Religious Giving Is More 'Recession Proof;' Mormons Give the Most

NASHVILLE – An expert on philanthropy revealed this week that counter to popular opinion, giving to religious institutions has not declined despite the hard financial times.

Dr. Patrick Rooney, executive director of the Center on Philanthropy at Indiana University, sorted through the available statistics, picking out those pertaining to religious institutions and individuals, and shared them during the National Religious Broadcasters convention earlier this week.

One myth he addressed is that religious giving has melted together with the global economy. According to research by the center at Indiana University and others, giving to religious organizations has grown despite the recession, Rooney assured. In fact, "religious giving tends to be more recession proof" than secular philanthropy, he said. Over 15 years, religious giving has grown 1.3 percent per year.

Interestingly, the amounts of donations to religious institutions differ depending on a faith group. Here, Mormons are undeniable leaders. Some 93.7 percent of all Mormon households give something to religious institutions per year, Rooney's 2010 study, "Dispelling Beliefs about Giving to Religious Institutions in the United States," revealed. The Latter-day Saints church members give on average 6.24 percent of their annual income.

"I think as a faith group they are very explicit about their tithing and they take it more seriously, including personal conversations about 'How much you gave?' 'How much you made?' and 'Are you putting your fair share?'" Rooney said. Such openness has a "very powerful effect," he suggested.

Rooney's study shows that people of various Christian denominations and various religions in general do give differing amounts to religious institutions. The number of people who give differs as well. For example, 64.4 percent of Baptist households are offering such gifts, whereas 88.3 percent of Jewish households, 73.7 of Catholic households and 69.9 percent of Muslim households.

Another philanthropy myth that Rooney disproved is that the poorer people tend to give more to religious institutions.

Research shows that 32.3 percent of people who make $50,000 a year or less give to religious organizations. People making between $50,000 and $100,000 are apparently significantly more likely to give (50.7 percent of them do), followed by earners of $100,000 or more, as some 58.4 percent of them donate to religious organizations. That is proof that the rich are actually more likely to be charitable than the poor, Rooney claims.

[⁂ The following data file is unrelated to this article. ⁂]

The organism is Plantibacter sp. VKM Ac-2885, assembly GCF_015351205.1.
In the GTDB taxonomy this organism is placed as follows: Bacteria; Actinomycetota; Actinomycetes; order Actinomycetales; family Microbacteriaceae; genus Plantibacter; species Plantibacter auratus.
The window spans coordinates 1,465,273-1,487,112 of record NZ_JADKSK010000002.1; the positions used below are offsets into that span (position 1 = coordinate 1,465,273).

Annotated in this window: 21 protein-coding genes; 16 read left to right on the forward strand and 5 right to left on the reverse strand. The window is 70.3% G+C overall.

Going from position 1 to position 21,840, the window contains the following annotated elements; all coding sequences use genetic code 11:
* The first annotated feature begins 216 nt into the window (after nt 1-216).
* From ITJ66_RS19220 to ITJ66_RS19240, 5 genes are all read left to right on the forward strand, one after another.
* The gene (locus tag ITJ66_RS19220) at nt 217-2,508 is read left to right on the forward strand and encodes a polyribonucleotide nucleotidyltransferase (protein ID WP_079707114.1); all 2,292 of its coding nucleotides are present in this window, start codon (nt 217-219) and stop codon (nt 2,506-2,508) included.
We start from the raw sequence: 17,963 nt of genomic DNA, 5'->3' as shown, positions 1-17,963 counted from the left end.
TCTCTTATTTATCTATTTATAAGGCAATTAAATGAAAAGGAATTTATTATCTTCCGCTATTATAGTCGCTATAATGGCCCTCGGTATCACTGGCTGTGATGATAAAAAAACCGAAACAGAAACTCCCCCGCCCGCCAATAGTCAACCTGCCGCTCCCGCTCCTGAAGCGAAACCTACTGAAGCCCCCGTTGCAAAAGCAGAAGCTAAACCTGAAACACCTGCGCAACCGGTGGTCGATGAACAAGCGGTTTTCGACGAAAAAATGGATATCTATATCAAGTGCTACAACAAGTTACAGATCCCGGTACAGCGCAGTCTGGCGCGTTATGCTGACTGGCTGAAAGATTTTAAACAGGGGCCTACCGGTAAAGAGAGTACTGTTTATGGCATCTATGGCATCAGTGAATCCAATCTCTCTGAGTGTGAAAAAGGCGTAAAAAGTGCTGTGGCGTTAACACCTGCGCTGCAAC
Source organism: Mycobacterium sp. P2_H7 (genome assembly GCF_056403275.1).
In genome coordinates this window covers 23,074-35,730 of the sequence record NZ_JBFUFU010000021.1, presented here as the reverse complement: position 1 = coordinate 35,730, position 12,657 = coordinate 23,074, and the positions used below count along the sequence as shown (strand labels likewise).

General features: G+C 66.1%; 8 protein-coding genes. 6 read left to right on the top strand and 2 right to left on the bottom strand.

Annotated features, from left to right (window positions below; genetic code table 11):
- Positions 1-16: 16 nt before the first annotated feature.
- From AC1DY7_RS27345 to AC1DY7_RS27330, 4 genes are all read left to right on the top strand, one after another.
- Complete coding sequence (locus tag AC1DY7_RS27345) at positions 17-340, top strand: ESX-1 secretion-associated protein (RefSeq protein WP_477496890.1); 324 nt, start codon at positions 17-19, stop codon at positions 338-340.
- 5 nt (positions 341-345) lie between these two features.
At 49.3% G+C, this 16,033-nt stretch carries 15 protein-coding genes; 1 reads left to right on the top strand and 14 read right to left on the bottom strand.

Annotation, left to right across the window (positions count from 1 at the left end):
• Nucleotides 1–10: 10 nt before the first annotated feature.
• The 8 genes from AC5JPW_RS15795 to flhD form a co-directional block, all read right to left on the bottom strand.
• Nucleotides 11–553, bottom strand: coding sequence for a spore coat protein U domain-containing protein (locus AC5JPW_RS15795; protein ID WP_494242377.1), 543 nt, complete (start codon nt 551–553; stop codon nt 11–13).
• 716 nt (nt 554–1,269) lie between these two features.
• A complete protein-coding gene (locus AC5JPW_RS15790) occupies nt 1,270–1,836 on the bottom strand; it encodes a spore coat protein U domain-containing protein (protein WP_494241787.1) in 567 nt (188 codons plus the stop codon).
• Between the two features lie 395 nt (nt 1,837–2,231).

However, it is worth pointing out that the research assembled by Rooney also shows that the lower income earners, where the richest are those who make $50,000 a year, give on average a sum of $1,265, whereas the top group, where the poorest make at least twice as much and the range climbs way up, only give twice as much, with $3,049 being the average sum.

On average, the "high net worth" Americans – targeted by the Occupy Wall Street movement – only gave some 27 percentage points more to religious institutions in 2009 than the "general population," which makes incomparably less, according to the 2010 Bank of America Study of High Net-Worth Philanthropy. The study was conducted among people with "household income greater than $200,000 and/or net worth (excluding the value of their residence) of at least $1,000,000. The average wealth of respondents was $10.7 million. Half of those who responded had a net worth between $3 million and $20 million."

In 2009, gifts to religious institutions were first on the spending list of the "general population" members, and fourth on the spending list of "high net worth" individuals, after "basic needs," education and arts, according to the same study.

Numbers seem much less ambiguous when it comes to giving by people with different levels of education. The more educated a person, the more he or she is likely to make a gift to a religious institution at all, starting with people with a high school diploma (36 percent of them are likely to make a donation) and growing through college graduates with a Bachelor's degree (52.7 percent are likely to give) up to those with graduate degrees (56.9 percent).

"Education seems to have a positive effect on religious giving, regarding being a donor and the amounts donated," Rooney stated.

The giving levels by ethnicity are extremely tricky though, he said, as the giving potential is tied rather to one's income than to one's ethnicity. A white and black family with similar incomes are likely to give similar amounts, he said.

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